A PechaKucha Summary by Melanie Radford
Possession is a text that deals heavily with representation and imagination. A series of scholars are studying the imaginative minds of a couple of dead Victorian poets – through the textual evidence that remains from their lives. The assumption is that the texts’ they produced are a representation of the minds of R.H. Ash and Christabel LaMotte. By tracing their lives so closely, the various scholars seem to feel that they might actually be able to trace the thoughts that led to the poets’ great works.
In the book there is a feeling of reverence surrounding these “great minds”, which should not be unfamiliar to us in our own lives. Many great artists are revered for creating masterworks and treated as superior with a sort of hero-worship. This may not go as far as one wanting to sit in the places they sat and hang about their grave the way that a few characters in the books do, but whatever form it takes I wonder if it is really appropriate. With a masterwork of any sort of human production ““ has the creator really done anything truly unique and groundbreaking, or have they only continued to build on the ideas of all those that have come before?
“There were times when Blackadder allowed himself to see that he would end his…conscious thinking life, in this task, that all his thoughts would have been another man’s thoughts, all his work another man’s work.” (Possession 29)
In Possession we follow a series of characters who have made it their life’s work to study the lives and works of others. They have immersed themselves so deeply in trying to decipher another’s thought patterns, that they lose track of some of their own.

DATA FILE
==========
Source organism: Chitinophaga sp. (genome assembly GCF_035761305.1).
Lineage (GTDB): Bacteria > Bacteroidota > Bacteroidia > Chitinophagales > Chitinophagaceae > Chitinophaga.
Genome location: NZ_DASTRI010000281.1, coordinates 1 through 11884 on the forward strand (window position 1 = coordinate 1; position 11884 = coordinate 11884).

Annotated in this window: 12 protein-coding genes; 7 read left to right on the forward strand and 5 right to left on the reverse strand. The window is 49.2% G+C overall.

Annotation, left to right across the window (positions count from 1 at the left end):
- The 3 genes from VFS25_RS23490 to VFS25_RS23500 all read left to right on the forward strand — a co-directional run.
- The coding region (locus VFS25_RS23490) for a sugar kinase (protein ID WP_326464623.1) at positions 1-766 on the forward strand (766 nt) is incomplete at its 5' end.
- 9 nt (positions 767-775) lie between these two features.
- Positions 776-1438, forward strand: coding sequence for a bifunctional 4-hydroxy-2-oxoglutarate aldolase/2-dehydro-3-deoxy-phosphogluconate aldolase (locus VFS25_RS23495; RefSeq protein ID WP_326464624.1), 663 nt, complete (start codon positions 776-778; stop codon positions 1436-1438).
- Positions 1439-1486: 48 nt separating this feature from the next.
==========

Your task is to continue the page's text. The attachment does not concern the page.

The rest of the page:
On page 29 of Possession, Blackadder sees a naturalist dissecting owl pellets, thinks of an analogy to his own work, and decides to write a poem about it, all before realizing that R.H. Ash already has. “Then Blackadder could not think whether he had noticed…because his mind was primed with Ash’s image, or whether it had worked independently.” (Possession 29)
Whether or not we notice such an obvious overlap with the thoughts of another in our daily lives, how often does it really occur? In our society there is frequently an apparent recycling of ideas in books, movies, art, architecture, fashion, and other media. The other day we discussed phosphenes and how those universal images were translated into art without artists knowing about them.
Is it possible that everything we think is actually derivative and uninspired? How do we separate our own essential consciousness from all our memories and experiences with the ideas of others?
Can you say anything that truly represents only your ideas and no one else’s? Even if we try to relate original feelings, we are constrained by an unoriginal language ““ a series of words and codes that we did not create and already possess certain meanings from all the ways they have been used before.
Perhaps, like Blackadder, what we think comes from ourselves is actually a subconscious reprocessing of something we have already encountered ““ does this mean that all of humanity merely continues to represent the same ideas in new ways?
Mark Twain certainly seems to think so, and I leave you with his words:
“There is no such thing as a new idea. It is impossible. We simply take a lot of old ideas and put them into a sort of mental kaleidoscope. We give them a turn and they make new and curious combinations. We keep on turning and making new combinations indefinitely; but they are the same old pieces of colored glass that have been in use through all the ages.”